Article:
Jacob and Fredericka attended the Happy Corner Brethren Church in Montgomery County. This church was established in a log cabin about 17 years before they arrived in Ohio.  It was a small church and would have provided a close, family-like atmosphere of other German families, something very welcoming to Fredericka, I’m sure.  Other than her husband and children, Fredericka had no known family in America, no sisters to talk to, no cousins, no one of her own blood on this entire continent, except perhaps for that elusive sister who was likely back in Pennsylvania, if alive at all.  Her brother may have survived as well, but if he did, he wasn’t living near Fredericka in Ohio.

The church stood at the intersection of Old Salem and North Union Road, about two and a half miles from where Fredericka lived. This would have meant that unless they had a buggy, which was very unlikely, they would have hitched the horses to the farm wagon and the family would have ridden to church in the wagon.  I’m not sure what they would have done in the rain.

Lentz Jacob church to home

The white church building at that location today was built not long after Jacob and Fredericka began residing in the cemetery down the road.

Lentz Happy Corner

One of the things that church woman have done forever is to quilt. They made quilts for their families, for newlyweds, for new babies and for missionary and charity work.  I quilted at my home church with my mother and she quilted with her grandmother.  Often, when a minister left a church for a “calling” elsewhere, the congregation women made him a quilt to say goodbye.

Several years ago, I became aware of a Happy Corner quilt for sale. I was extremely excited, until I realized it was made in about 1945, 80+ years after Fredericka died.  None of these women would have even known Fredericka.  Nonetheless, in an odd way, I felt that this quilt stitched the past and present together.  I know that Fredericka likely participated in a similar activity, 100 years earlier.

Fredericka happy corner quilt

Fredericka’s Death

Thankfully, the tribute letter also tells us when Fredericka died. Her gravestone was too badly deteriorated by the time cousin Steve Lentz took photographs, so if dates were ever there, we can’t read them now.

The Brethren newsletter was called the Gospel Visitor, and while Jacob’s death in 1870 was submitted by the local minister, Fredericka’s was not. It’s sad, because in many ways it seems that Fredericka spent her entire life being unrecognized and later, forgotten.

The cemetery is not directly adjacent, beside or behind the church, which is somewhat unusual.

Lentz Happy Corner cemetery satellite

The church is on the southwest corner of the intersection of Old Salem Road and North Union Road, and the cemetery is located a few hundred feet east on Old Salem Road, marked by the small grey pin above.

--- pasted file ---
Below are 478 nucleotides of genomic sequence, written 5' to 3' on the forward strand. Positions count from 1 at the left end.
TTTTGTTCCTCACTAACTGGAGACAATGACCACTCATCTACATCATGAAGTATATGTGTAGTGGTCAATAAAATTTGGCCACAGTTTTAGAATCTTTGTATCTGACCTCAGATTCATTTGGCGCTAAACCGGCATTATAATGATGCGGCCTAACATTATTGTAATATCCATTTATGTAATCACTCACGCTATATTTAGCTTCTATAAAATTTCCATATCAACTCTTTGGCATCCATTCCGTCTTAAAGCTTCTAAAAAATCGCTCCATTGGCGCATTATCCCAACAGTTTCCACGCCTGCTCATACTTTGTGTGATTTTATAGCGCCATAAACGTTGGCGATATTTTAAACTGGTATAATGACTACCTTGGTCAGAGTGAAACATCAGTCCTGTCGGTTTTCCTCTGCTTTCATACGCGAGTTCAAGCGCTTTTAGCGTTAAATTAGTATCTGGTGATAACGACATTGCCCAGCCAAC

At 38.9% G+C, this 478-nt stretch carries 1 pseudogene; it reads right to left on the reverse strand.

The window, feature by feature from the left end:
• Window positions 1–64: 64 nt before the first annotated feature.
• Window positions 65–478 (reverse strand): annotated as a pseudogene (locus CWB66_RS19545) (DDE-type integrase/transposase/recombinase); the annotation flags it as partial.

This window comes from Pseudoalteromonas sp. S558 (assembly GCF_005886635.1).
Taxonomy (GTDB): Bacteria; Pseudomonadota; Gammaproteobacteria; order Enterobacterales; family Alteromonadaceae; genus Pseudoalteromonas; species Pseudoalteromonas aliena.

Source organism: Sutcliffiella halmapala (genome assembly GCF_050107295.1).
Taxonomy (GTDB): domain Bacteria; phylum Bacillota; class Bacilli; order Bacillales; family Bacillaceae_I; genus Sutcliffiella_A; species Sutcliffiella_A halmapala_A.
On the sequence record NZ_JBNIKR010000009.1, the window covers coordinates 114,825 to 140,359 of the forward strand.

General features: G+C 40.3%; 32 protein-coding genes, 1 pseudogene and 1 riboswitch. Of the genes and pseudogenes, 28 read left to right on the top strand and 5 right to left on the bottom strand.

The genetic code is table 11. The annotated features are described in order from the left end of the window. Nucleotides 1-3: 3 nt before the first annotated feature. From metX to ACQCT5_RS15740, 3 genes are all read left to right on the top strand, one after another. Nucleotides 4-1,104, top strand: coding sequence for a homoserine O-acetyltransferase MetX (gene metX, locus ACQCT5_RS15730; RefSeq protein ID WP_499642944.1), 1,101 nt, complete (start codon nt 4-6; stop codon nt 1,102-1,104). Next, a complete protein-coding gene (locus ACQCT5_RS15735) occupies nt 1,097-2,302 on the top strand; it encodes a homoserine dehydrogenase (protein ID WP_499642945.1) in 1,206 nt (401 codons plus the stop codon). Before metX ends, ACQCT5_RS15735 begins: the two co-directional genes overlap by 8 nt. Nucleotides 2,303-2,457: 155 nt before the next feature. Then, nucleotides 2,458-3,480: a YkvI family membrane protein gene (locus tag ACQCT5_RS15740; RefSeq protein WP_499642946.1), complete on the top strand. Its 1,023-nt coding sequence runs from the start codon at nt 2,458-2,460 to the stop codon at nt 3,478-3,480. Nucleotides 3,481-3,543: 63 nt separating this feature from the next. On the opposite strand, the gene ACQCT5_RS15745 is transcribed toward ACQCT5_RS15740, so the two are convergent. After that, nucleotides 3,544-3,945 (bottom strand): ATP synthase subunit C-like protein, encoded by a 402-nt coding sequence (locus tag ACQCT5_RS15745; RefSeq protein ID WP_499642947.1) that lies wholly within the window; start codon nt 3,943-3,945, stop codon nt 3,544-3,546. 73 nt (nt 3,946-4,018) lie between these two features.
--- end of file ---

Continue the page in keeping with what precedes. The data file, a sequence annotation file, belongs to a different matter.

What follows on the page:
It’s a beautiful cemetery, punctuated by mostly older burials.

Lentz Happy Corner cemetery

Cousin Steve visited years ago and took photos of both Jacob and Fredericka’s stones.

Lentz, Jacob-Fredericka graves from Steve-a

In the photo above, Jacob’s stone is the white stone with his name showing. In front of his stone and to the left in the photo is a small stone with no visible name.  That stone belongs to Fredericka.

Lentz, Fredericka Lentz grave from Steve

You can see at one time that it said Fredericka wife of Jacob Lentz.

By the time I visited in 2004, you couldn’t even see the stone because it was obscured by a very healthy yucca plant, as seen below..

Lentz Happy Corner cem

Jacob joined Fredericka 7 years later. Unfortunately, it appears that there was no space beside Fredericka for Jacob, so their graves are slightly offset.  At least they are buried in earth and not in the Atlantic Ocean someplace.

The Children

Wives were helpmates to their husbands and mothers to their children, and not necessarily in that order.

I’m sure Fredericka’s children were near and dear to her heart.  If she was like other mothers, there is nothing more important.

Let’s look at what we know about each of the children. Unfortunately, Jacob did not leave a will when he died, and no probate was filed, so I’ve used alternative information to assemble the names and lives of the children.

Beginning with the 1840 census, I correlated known or suspected children against the census entry. Jacob Lints is shown in Madison Township with several family members. I’ve noted Jacob’s children where they would fit according to their known birth dates and the census categories.

  • Male 50-60 (born 1780-1790) Jacob
  • Female 50-60 (born 1780-1790) Fredericka
  • Male 5-10 (born 1830-1835) unknown, possibly Lewis
  • Male 10-15 (born 1825-1830) Benjamin born 1826
  • Male 15-20 (born 1820-1825) George born 1824 married in 1846
  • Male 20-30 (born 1810-1820) Adam born 1819 married 1843 to Margaret Whitehead
  • Female 10-15 (born 1825-1830) Mary born 1829, married 1848
  • Female 15-20 (born 1820-1825) Margaret born 1822, married December 1840 to Valentine Whitehead

The children of Jacob and Fredericka as I know them today::

  • Jacob Freidrich Lentz (spelled Lenz on his baptismal record) born Nov. 28, 1806 in Beutelsbach, Germany and married Sophia Schweitzer on May 6, 1830. In the 1880 census he is listed as a real estate agent census and shows parents born in Baden. He is identified as Jacob’s son in a local Dayton history book. His children are listed as Harriett born 1836 and married Jacob Shumaker, Margaret “Mary” born 1839/1840 married Cincinnatus Stimson, Jacob Franklin born 1840 and married Sarah “Sallie” Quimby Pierce, Cyrus Lentz born 1834 and married Mary Elizabeth Whitehead in Elkhart County, Indiana in 1855 and Charlotte Elizabeth Lentz born 1831/1833 married Daniel Donson. Jacob died on March 23, 1887 in Dayton, Ohio and is buried in the Woodland Cemetery. Jacob’s first name, at least, was for his father and his grandfather as well.